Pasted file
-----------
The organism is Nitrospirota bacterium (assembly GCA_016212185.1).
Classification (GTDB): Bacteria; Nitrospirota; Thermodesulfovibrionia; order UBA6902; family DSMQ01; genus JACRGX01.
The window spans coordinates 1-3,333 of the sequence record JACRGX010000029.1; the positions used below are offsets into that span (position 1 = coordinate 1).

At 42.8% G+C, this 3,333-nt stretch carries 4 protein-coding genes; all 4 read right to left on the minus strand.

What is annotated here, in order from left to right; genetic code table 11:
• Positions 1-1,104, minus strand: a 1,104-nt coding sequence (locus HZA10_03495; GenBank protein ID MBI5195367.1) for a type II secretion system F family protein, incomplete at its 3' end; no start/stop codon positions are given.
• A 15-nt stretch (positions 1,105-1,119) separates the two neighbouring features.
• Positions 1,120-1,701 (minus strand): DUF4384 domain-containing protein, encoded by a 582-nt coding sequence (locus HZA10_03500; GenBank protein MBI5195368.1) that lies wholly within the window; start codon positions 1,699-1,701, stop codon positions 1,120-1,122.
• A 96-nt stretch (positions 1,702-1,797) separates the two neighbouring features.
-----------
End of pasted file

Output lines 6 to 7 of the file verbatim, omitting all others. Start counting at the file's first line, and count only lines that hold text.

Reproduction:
• Positions 1-1,104, minus strand: a 1,104-nt coding sequence (locus HZA10_03495; GenBank protein ID MBI5195367.1) for a type II secretion system F family protein, incomplete at its 3' end; no start/stop codon positions are given.
• A 15-nt stretch (positions 1,105-1,119) separates the two neighbouring features.